Z movie  

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Train wreck at Montparnasse (October 22, 1895) by Studio Lévy and Sons.
Train wreck at Montparnasse (October 22, 1895) by Studio Lévy and Sons.

The term Z movie (or grade-Z movie) arose in the mid-1960s as an informal description of certain unequivocally non-A films. It was soon adopted to characterize low-budget pictures with quality standards well below those of most B movies and even so-called C movies. While B movies may have mediocre scripts and actors who are relatively unknown or past their prime, they are for the most part competently lit, shot, and edited. The economizing shortcuts of films identified as C movies tend to be evident throughout; nonetheless, films to which the C label is applied are generally the products of relatively stable entities within the commercial film industry and thus still adhere to certain production norms.

In contrast, most films referred to as Z movies are made for very little money on the fringes of the organized film industry or entirely outside it. As a result, scripts are often laughably bad, continuity errors tend to arise during shooting, and nonprofessional actors are frequently cast. Many Z movies are also poorly lit and edited. The micro-budget "quickies" of 1930s fly-by-night Poverty Row production houses may be thought of as Z movies avant la lettre. Latter-day Zs may not evidence the same degree of technical incompetence; in addition to bargain-basement scripts and acting, they are often characterized by violent, gory, and/or sexual content and a minimum of artistic interest, readily falling into the category of exploitation, or "grindhouse" films, and some are considered the worst films ever made.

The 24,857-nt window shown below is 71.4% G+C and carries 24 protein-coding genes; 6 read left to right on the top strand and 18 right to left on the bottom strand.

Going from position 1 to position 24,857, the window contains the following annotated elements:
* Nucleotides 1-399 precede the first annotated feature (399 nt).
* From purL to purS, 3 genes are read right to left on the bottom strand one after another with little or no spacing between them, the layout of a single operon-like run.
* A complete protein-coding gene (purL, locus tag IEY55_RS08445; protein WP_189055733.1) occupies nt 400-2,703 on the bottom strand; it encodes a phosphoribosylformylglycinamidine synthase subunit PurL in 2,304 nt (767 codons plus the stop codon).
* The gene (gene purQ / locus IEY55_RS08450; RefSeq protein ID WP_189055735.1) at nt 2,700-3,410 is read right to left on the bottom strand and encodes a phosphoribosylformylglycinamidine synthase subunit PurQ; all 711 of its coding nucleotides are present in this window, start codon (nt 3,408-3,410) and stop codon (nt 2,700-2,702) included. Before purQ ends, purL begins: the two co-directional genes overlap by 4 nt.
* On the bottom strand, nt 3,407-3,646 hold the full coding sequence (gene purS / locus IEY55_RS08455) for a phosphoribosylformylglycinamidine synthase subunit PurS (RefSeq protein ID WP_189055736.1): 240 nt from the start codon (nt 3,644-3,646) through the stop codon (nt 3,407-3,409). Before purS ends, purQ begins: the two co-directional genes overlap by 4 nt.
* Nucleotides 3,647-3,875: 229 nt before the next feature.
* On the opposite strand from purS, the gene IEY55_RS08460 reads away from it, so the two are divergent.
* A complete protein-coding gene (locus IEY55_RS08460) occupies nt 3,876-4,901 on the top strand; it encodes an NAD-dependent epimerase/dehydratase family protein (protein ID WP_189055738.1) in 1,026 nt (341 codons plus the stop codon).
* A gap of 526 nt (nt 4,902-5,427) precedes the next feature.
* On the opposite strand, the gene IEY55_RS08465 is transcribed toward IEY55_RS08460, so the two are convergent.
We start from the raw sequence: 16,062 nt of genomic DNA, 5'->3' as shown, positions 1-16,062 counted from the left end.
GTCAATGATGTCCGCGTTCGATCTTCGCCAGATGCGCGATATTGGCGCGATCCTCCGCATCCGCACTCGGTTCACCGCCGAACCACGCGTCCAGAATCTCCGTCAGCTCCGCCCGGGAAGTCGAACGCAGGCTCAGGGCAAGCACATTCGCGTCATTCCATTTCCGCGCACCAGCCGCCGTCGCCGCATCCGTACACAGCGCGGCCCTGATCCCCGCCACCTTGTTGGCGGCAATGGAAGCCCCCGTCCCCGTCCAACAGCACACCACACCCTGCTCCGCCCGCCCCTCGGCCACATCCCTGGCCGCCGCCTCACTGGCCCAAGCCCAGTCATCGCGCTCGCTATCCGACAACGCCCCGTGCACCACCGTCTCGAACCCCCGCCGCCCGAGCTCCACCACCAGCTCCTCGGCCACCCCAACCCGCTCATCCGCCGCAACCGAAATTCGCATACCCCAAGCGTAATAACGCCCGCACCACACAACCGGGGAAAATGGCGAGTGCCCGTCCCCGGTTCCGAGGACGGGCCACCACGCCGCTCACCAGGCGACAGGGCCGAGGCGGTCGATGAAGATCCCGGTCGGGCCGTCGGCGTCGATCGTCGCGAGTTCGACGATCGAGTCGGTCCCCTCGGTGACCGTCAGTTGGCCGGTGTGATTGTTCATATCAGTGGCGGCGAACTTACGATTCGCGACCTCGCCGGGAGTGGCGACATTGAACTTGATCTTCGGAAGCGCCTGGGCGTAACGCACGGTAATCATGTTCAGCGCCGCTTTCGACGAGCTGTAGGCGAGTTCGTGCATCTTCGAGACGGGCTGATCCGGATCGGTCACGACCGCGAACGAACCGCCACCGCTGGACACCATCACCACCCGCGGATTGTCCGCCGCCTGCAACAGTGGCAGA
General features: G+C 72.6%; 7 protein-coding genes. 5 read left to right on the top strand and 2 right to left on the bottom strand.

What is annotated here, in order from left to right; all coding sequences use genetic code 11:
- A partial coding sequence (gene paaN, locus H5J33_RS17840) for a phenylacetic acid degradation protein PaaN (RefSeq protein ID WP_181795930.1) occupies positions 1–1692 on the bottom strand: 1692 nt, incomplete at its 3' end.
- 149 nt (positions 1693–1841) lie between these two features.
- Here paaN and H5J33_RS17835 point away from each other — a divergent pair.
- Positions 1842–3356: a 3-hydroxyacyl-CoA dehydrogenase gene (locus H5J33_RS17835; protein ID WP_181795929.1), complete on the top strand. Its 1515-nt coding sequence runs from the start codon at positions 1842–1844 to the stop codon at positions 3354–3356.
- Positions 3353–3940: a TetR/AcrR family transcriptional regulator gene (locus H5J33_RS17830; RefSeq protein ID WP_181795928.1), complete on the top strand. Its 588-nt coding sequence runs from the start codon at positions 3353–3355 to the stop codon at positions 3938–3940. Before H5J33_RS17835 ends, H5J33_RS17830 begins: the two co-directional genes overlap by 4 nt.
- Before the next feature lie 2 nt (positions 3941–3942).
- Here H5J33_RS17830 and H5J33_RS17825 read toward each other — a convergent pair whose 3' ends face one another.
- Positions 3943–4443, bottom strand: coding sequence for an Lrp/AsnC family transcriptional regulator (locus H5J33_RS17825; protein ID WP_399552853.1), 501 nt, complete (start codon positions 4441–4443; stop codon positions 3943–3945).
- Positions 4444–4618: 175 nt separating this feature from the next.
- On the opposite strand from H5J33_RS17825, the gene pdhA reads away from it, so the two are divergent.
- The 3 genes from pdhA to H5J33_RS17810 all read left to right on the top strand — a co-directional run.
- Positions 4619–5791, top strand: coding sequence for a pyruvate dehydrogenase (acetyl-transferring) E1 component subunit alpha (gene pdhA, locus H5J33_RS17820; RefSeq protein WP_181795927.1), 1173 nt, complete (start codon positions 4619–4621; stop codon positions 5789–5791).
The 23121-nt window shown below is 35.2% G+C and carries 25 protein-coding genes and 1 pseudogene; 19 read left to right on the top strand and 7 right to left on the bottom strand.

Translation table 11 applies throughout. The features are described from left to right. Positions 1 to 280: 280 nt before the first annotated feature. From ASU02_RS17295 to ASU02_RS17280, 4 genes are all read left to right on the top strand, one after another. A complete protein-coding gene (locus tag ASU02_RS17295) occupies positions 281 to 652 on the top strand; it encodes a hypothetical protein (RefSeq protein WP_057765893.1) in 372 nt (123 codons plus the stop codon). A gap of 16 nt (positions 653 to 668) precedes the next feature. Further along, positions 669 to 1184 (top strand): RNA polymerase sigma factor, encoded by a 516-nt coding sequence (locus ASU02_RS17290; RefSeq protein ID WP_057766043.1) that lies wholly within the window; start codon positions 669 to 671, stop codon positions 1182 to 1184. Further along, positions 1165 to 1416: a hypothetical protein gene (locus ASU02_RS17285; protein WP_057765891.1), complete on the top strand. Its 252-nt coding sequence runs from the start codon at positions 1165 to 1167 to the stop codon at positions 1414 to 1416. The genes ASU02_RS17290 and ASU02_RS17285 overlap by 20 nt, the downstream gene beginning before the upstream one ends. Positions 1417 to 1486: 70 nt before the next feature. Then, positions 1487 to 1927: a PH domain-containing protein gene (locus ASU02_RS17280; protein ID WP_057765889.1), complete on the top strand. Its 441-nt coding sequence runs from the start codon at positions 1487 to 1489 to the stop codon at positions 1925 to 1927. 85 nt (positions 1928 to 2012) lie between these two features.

Director Ed Wood is often described as the quintessential maker of Z movies. Yet his work reveals the ambiguity of the category. Certain very-low-budget pictures of his such as Glen or Glenda (1953) and Jail Bait (1954), though broadly and risibly incompetent, are also entertaining on their own terms and evidence an intriguing artistic vision.

Three films are frequently cited as exemplifying the classic Z movie:

  • Plan 9 from Outer Space (1959), directed by Wood, is often labeled the worst film ever made. It features an incoherent plot, bizarre dialogue, inept acting, intrusive narration, the cheapest conceivable special effects, and cardboard sets that the actors occasionally bump into and knock over. Stock footage is used throughout, whole sequences are used multiple times, boom mics are visible, and actors frequently appear to be reading from cue cards. Outdoor sequences contain parts filmed during both day and night in the same scene. The movie stars Maila Nurmi, in her Vampira persona, and Béla Lugosi, who died before the film was made. Test footage of Lugosi shot for a different project is intercut with shots of a double with a different physique and hair color, who covers his face with a cape in every scene. The narrator refers to the film by its preproduction name, "Grave Robbers from Outer Space."
  • The Creeping Terror (1964), directed by Arthur J. Nelson (who also stars in the film under the pseudonym Vic Savage), uses some memorable bargain-basement effects: stock footage of a rocket launch is played in reverse to depict the landing of an alien spacecraft; what appears to be shag carpet is draped over several actors shambling about at a snail's pace, thus bringing the monstrous "creeping terror" to the screen. The movie also employs a technique that has come to be synonymous with Z-movie horror: voiceover narration that paraphrases dialogue being silently enacted onscreen.